## Friday, March 24, 2017

### Lesson 12-6: The Fundamental Theorem of Similarity (Day 126)

This is my milestone 500th post. I often like to make milestone posts on mathematically significant days, and if I had followed original posting schedule of three posts per week, the 500th post would have landed on Pi Day. Oops -- the Big March came and I changed my posting schedule, and so my milestone post was ten days late.

This is what I wrote two years ago about today's topic:

Section 12-6 of the U of Chicago text covers the Fundamental Theorem of Similarity. As its name implies, it is the most important theorem related to dilations and similarity. Here is how this theorem is stated in the U of Chicago:

Fundamental Theorem of Similarity (U of Chicago):
If G ~ G' and k is the ratio of similitude, then
(a) Perimeter(G') = k * Perimeter(G) or ...
(b) Area(G') = k^2 * Area(G) or ...
(c) Volume(G') = k^3 * Volume(G) or ...

Notice how I had to rewrite this theorem so that it fits into ASCII. Here the * and ^ symbols denote multiplication and exponentiation, respectively -- these symbols should be recognizable as they appear on TI graphing calculators. The "or ..." sections refer to the text rewriting each equation as a ratio, so that the ratio of the perimeters is k, the ratio of the areas is k^2, and so on, but that is rather awkward to write in ASCII.

David Joyce describes this theorem in his criticism of the Prentice-Hall text:

The proofs are omitted for the theorems which say similar plane figures have areas in duplicate ratios, and similar solid figures have areas in duplicate ratios and volumes in triplicate rations. At least there should be a proof that similar triangles have areas in duplicate ratios; that's easy since the areas of triangles are already known.

But we won't be proving the U of Chicago or Prentice-Hall versions of this theorem. Instead, we will be proving Dr. Wu's version of the Fundamental Theorem of Similarity. In his document on Common Core Geometry, Wu numbers this as Theorem 22:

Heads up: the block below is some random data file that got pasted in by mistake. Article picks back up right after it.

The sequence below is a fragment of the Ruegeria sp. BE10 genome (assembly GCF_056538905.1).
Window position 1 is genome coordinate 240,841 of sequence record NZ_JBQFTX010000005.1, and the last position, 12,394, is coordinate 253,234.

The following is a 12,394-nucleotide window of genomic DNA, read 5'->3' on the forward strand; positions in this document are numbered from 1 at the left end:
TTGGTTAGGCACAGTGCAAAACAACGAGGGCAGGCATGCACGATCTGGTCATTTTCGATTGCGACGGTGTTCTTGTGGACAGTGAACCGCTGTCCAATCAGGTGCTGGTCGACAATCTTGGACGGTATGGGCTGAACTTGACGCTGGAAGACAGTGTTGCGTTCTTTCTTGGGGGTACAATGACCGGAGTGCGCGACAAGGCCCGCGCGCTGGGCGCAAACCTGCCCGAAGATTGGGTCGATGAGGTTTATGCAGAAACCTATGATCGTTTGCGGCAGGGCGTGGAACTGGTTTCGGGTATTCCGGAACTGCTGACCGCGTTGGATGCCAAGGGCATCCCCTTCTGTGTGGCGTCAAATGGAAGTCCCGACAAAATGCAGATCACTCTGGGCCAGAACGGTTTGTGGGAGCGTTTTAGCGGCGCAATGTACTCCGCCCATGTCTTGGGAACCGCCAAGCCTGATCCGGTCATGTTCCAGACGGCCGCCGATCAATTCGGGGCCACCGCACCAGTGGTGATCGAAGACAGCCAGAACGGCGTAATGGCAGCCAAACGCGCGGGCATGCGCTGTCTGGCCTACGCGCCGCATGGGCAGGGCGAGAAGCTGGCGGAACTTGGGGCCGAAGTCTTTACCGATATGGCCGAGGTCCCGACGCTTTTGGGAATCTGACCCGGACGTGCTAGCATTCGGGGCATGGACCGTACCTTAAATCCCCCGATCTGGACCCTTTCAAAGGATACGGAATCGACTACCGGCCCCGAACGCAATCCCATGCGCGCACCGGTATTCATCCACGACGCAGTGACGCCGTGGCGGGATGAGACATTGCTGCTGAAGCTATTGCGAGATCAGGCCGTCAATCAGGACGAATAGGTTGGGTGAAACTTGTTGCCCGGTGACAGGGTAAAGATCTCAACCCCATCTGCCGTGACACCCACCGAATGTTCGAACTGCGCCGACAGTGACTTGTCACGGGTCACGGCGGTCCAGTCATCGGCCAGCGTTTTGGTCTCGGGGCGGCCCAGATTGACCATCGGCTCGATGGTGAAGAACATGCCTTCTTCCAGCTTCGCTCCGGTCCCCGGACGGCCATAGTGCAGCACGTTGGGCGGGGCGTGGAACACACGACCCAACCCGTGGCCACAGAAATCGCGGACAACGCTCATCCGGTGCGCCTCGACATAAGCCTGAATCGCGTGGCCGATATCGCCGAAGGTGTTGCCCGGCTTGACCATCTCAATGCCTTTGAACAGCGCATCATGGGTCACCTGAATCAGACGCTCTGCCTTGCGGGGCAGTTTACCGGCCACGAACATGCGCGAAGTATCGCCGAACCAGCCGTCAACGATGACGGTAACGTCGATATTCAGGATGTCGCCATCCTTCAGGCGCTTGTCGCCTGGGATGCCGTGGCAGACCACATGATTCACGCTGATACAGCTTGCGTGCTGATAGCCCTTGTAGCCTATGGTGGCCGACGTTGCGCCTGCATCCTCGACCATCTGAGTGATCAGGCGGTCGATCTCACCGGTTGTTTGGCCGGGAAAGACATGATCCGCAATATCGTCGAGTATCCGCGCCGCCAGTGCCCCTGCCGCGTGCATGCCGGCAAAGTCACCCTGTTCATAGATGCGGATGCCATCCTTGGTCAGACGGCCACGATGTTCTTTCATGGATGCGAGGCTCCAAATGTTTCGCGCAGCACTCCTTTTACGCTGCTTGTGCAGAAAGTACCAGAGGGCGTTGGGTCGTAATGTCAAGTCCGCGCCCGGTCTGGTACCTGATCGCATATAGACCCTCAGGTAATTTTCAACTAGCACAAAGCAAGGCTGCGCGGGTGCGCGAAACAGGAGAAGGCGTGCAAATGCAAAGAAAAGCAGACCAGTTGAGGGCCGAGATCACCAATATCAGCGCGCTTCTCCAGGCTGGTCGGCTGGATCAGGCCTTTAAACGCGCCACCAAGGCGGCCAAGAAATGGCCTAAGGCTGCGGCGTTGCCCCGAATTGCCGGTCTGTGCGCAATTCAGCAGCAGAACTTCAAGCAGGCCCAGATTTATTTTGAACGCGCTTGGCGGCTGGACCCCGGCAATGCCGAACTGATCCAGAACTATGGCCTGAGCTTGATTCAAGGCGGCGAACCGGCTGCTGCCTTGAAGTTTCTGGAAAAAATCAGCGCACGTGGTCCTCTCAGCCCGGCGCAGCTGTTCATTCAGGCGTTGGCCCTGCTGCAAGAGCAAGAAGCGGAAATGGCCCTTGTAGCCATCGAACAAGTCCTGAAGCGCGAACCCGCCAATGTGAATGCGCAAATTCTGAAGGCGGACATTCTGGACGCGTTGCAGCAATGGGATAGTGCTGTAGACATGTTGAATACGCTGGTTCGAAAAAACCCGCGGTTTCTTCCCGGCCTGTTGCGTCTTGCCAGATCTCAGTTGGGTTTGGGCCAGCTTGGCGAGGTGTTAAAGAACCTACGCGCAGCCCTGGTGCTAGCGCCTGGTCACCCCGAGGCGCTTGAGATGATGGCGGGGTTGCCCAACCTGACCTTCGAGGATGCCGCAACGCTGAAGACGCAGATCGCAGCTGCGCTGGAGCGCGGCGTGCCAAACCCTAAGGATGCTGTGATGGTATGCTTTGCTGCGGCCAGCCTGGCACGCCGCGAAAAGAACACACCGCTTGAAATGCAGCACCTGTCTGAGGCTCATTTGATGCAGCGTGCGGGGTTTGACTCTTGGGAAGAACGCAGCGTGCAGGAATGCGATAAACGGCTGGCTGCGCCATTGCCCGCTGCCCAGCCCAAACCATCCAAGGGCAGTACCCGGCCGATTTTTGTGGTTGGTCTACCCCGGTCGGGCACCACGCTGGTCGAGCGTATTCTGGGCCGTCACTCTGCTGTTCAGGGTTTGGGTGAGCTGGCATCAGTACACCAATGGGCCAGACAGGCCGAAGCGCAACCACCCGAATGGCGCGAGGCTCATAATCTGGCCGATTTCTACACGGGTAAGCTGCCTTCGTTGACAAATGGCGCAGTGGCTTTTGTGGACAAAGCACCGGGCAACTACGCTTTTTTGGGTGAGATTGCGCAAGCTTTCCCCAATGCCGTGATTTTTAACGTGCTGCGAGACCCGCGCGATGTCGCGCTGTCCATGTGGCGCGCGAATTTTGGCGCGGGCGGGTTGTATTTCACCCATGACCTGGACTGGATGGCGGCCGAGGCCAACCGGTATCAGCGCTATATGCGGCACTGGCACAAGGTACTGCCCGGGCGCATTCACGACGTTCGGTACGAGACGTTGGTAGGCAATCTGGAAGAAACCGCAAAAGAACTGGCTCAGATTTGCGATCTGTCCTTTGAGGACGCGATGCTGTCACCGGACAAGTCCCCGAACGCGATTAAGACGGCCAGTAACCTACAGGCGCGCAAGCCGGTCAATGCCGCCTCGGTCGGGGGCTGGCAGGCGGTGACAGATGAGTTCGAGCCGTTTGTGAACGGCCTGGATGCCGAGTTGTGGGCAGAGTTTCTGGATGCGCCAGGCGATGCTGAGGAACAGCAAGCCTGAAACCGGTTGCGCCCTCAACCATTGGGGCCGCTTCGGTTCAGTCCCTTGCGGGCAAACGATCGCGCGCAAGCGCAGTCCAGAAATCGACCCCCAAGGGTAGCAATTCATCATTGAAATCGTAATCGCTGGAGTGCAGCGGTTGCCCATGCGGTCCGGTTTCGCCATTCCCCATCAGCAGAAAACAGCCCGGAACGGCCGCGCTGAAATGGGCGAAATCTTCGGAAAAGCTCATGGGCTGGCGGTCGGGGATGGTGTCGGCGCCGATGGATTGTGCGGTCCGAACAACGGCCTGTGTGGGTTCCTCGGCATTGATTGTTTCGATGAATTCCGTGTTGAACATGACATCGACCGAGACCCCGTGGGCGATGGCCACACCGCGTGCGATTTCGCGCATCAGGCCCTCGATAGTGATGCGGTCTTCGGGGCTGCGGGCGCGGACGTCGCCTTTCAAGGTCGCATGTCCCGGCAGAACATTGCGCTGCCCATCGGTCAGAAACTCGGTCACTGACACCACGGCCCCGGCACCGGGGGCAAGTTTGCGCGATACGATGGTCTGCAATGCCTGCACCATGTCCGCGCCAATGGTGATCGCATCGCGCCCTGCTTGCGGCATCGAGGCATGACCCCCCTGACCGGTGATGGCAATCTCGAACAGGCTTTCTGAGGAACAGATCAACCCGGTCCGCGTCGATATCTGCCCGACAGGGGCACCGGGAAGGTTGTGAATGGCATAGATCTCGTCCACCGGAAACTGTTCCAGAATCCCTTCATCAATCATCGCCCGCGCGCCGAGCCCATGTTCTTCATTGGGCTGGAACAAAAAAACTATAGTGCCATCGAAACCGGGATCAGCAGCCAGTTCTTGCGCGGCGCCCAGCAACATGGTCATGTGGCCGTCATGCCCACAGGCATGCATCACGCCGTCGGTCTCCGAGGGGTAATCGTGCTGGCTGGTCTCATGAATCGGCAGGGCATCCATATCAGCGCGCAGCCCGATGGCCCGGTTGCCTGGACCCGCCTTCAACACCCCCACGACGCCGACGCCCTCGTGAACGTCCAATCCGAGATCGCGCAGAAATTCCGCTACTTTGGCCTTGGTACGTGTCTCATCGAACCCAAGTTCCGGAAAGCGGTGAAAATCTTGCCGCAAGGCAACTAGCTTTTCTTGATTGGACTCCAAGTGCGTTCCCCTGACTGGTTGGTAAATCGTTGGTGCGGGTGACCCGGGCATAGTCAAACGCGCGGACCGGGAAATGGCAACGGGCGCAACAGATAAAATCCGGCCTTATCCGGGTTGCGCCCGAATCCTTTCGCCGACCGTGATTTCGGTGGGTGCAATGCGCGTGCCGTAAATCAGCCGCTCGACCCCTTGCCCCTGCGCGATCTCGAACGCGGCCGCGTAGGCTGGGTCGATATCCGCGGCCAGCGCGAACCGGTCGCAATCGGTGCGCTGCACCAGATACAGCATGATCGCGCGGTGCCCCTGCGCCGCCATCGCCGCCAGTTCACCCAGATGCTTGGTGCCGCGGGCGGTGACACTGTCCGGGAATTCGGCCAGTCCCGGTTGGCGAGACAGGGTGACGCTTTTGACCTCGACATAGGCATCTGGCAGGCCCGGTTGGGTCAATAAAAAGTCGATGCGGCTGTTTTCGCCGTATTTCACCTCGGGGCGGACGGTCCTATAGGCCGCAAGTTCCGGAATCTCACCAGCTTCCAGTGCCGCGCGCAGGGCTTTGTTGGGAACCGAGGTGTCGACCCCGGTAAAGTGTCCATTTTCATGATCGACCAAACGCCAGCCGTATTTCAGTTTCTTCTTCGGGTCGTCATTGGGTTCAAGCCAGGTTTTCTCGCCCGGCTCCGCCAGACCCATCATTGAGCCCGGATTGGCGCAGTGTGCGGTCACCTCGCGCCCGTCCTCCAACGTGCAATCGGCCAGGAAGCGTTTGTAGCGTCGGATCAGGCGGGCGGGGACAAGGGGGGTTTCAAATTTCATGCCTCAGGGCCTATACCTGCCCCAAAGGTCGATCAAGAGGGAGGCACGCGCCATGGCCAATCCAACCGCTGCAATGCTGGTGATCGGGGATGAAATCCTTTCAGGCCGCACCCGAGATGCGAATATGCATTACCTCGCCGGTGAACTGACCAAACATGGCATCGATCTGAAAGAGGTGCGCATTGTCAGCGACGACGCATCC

Theorem 22. (Fundamental Theorem of Similarity (FTS)) Let D be a dilation
with center O and scale factor r > 0. Let P and Q be two points so that line PQ does
not contain O. If D(P) = P' and D(Q) = Q', then P'Q' | | PQ and P'Q' = r * PQ

Let's observe the differences between the U of Chicago's FTS and Wu's FTS. First of all, the U of Chicago's FTS refers to area and volume, but once again, we won't discuss area or volume in today's lesson because we skipped Chapters 8 through 10.

More importantly, notice that the U of Chicago's FTS refers to two similar figures G and G'. But we haven't even defined similarity yet -- Wu's FTS describes a property of the dilations themselves. So in some ways, Wu's Fundamental Theorem of Similarity is a misnomer. Wu's theorem discusses how a dilation D acts on a segment PQ. It states that its image, P'Q', is parallel to the preimage and exactly r times as long as the preimage, where r is the scale factor of the dilation D.

As I warned yesterday, Wu's FTS is one of the most difficult to prove. He does so by dividing the FTS into various cases, which he labels Lemmas 13 and 14:

Lemma 13. FTS is valid when the scale factor r is a positive integer.

Lemma 14. FTS is valid for all unit fractions 1/n, where n is a positive integer.

Recall that a lemma is just a very low-level theorem. I use the term low-level theorem to refer to theorems that are mainly used to prove other theorems. A lemma is even lower than that -- a lemma is used only once, to prove one very specific theorem -- in this case, the FTS. The two lemmas refer to two specific cases of the FTS that are used to prove the general case.